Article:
A Ketogenic diet is a new form of restrictionist diet that has grown in popularity over the last ten years. It is a diet that revolves around being high in fat and low in carbs.
Whilst there are a lot of benefits of this diet, there are also a few drawbacks, including difficult symptoms that some people experience.
So let’s say you’re dealing with random leg crabs on the keto diet. You won’t be the first person to have experienced this, but that’s not much help to you.
Whilst the keto diet can be great for certain people – leg cramps are a common problem that can be difficult to deal with. If you find yourself struggling with leg cramps – don’t panic! There is a solution! In this article we’re going to be taking you through everything there is to know about leg cramps and keto.
We’ll explain why they might happen, how you can treat them, as well as some things you can do to prevent them from happening in the future. Let’s get right into it!
Frequently Asked Questions
Before we can discuss why leg cramps happen on a keto diet, let’s first take a moment to make sure we understand the science behind it.
There are many different terms for different diets, but one you’ve no doubt heard a lot about at the moment is the “ketogenic” diet.
This is a form of low-carb diet that cuts out a lot of the foods we eat in modern-day life.
The central idea is to make up most of your calories from protein and fat, and remove most carbohydrates from your diet – especially refined carbs.
The way a ketogenic diet works is that when you eat less than 50 grams (though this can vary depending on the person) of carbohydrates per day, your body will run out of blood sugar that it can use quickly.
What then happens is your body will instead look for protein and fat to break down for energy – making it a perfect way to quickly lose fat.
The process of a body burning protein and fat is what’s called ‘ketosis’ and most people on the diet attempt to remain in this state at all times.
While it’s often recommended by doctors for people who need to lose weight fast, some others believe it can be beneficial for those with a more healthy body weight.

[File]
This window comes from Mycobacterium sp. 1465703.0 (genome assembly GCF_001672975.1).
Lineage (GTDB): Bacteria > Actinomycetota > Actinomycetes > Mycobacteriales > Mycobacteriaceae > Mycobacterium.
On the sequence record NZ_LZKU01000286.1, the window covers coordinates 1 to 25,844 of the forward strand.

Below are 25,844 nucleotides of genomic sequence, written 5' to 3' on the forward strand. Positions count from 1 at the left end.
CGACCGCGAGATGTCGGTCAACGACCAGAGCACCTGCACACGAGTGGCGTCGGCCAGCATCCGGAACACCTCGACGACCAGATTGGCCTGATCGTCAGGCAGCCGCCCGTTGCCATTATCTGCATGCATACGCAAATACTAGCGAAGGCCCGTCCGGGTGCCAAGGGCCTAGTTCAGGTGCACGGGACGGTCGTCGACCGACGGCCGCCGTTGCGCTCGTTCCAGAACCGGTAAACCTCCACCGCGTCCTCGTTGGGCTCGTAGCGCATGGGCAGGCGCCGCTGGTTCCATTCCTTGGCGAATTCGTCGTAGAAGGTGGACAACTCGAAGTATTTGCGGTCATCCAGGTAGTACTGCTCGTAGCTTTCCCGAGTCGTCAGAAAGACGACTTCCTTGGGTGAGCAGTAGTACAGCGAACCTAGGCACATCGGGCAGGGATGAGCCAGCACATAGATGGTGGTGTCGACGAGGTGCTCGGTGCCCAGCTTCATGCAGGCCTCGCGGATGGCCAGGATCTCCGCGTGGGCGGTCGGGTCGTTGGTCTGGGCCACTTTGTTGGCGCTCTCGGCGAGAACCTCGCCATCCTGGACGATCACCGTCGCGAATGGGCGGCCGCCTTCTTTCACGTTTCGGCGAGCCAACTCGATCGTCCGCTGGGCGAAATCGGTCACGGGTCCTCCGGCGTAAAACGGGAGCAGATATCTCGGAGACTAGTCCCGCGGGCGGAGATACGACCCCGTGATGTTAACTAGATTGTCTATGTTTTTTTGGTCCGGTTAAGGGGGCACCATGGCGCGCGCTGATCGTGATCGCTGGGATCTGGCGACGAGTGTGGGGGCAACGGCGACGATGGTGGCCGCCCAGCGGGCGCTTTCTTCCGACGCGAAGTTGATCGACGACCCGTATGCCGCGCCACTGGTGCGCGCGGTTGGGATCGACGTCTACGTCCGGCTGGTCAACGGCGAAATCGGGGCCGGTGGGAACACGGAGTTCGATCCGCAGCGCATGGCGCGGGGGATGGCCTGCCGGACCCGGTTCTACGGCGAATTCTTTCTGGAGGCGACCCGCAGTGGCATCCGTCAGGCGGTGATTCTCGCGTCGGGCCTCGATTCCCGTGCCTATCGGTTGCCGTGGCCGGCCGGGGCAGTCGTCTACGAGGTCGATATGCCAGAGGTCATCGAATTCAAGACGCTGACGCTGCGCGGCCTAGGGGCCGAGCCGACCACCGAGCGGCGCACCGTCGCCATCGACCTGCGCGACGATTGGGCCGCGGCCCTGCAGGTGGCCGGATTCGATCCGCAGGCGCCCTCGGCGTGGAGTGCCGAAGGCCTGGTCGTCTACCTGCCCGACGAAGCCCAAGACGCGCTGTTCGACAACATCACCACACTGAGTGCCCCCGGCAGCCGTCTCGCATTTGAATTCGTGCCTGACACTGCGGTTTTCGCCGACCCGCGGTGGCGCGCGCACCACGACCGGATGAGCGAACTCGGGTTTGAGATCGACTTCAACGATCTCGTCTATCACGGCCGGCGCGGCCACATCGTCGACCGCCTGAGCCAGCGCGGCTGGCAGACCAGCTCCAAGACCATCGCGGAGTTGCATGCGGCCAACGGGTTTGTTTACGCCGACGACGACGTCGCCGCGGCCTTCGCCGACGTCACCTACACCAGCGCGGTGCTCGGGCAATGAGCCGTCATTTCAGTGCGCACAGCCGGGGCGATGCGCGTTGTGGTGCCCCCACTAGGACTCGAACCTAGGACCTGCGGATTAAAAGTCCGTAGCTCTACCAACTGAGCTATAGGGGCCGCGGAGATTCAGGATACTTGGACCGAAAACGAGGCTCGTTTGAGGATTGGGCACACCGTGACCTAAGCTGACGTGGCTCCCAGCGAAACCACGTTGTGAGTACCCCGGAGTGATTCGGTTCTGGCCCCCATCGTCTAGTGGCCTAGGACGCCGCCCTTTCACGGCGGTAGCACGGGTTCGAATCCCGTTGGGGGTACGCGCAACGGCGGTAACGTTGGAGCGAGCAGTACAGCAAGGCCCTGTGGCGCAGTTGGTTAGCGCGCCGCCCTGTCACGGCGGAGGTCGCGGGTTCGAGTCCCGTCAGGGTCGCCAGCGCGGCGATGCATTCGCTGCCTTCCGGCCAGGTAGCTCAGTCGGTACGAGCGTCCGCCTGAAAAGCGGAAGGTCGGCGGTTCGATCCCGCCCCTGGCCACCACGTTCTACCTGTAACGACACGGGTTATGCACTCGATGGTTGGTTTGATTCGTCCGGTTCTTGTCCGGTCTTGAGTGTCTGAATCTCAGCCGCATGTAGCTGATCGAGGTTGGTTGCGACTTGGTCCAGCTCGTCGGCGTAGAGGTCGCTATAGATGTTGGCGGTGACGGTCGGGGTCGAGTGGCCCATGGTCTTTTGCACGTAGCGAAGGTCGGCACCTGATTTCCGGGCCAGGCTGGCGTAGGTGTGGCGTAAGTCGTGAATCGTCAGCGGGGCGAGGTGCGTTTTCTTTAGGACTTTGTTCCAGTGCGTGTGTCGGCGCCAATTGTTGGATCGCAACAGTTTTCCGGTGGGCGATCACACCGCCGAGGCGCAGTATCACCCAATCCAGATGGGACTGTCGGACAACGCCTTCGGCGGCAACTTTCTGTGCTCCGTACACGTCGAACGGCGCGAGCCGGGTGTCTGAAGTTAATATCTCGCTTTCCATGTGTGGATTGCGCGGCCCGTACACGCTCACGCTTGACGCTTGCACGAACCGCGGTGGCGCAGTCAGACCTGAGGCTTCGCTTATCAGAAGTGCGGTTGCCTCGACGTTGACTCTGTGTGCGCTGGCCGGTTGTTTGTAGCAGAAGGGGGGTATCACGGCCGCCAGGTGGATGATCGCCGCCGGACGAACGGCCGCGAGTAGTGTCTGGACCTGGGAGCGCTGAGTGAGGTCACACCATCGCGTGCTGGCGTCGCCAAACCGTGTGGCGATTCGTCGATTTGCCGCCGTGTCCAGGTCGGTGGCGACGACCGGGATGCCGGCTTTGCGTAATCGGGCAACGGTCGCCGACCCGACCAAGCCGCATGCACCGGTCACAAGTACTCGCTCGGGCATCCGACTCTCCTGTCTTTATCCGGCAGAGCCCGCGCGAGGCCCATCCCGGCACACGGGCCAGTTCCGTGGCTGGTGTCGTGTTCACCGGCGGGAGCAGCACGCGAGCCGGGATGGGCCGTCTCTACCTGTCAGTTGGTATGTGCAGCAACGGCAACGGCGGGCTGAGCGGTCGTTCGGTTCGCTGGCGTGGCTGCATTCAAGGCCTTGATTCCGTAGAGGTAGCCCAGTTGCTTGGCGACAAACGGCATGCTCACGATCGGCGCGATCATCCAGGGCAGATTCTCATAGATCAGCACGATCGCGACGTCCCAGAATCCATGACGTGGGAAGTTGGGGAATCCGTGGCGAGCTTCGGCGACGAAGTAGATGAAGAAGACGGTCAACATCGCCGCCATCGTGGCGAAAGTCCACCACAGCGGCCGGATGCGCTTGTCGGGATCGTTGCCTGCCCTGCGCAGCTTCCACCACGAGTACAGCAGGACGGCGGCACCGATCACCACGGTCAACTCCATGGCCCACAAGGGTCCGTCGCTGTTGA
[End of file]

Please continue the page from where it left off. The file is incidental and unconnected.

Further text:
A leg cramp can be defined as a random, involuntary muscle contraction. These are usually painful and most often affect the calf muscle.
You’re most likely to get leg cramps at night, and for most people, they last a few minutes. Despite the short amount of time, they can be very painful and cause you distress.
The truth is there is no one main reason why you might be getting leg cramps on keto, but there are a few we can discuss below. It’s clear that the ketogenic diet makes you at least in part more likely to get them.
This is a common side effect of the ketogenic diet and one that you should be aware of. It’s also fairly easy to fix! If you’ve recently switched to a ketogenic diet one thing you’ll notice is how much more you’re likely to urinate. This is because of lowered insulin levels as well as increased sodium output.
Because you’re urinating a lot more, you run the risk of becoming dehydrated – and one of the side effects of dehydration is leg cramps!
We’re not 100% sure that this is the reason why people on ketogenic diets get leg cramps, but it’s an easy one to fix – just make sure you’re drinking a lot more water!
Levels Of Electrolytes
Electrolytes are an important part of your body – they can be described as little minerals that are very important for your body. They regulate certain functions like how cells communicate with each other.
As with the previous case we outlined above – the ketogenic diet means a lot more urination, which in turn means you’re likely to lose a lot more electrolytes.
To combat this, we’d recommend adding more electrolytes to your body – you can do this by consuming dairy products, unsweetened coconut water, bananas, and water infused with electrolytes. Just make sure the food or beverage you choose doesn’t break your keto carb limit.
You can also take electrolyte supplements. These can be bought for a relatively cheap price and can be a quick fix if you’re worried about messing with your carbohydrate intake.
One thing to keep in mind is that there are many other things that could be causing your leg cramps, some of which are completely unrelated to ketosis.
You need to make sure you’re staying active and using your muscles. It could also be that some forms of medication you’re taking are not causing this issue.
We’d like to end with a small note on treating leg cramps. Leg cramps are a common thing and you shouldn’t be too worried most of the time – however, if you start to get constant leg cramps, or if the pain levels become extreme, you should make sure to contact a local healthcare professional.
That said, generally, you’re going to want to make sure you get enough water and sodium and that you’re exercising regularly.
We hope that this article has given you some insight on how to treat leg cramps and that you’re not a lot more confident about what to do should you experience them on your ketogenic diet. We wish you the best of luck in sticking to your diet and hope that it is beneficial to you.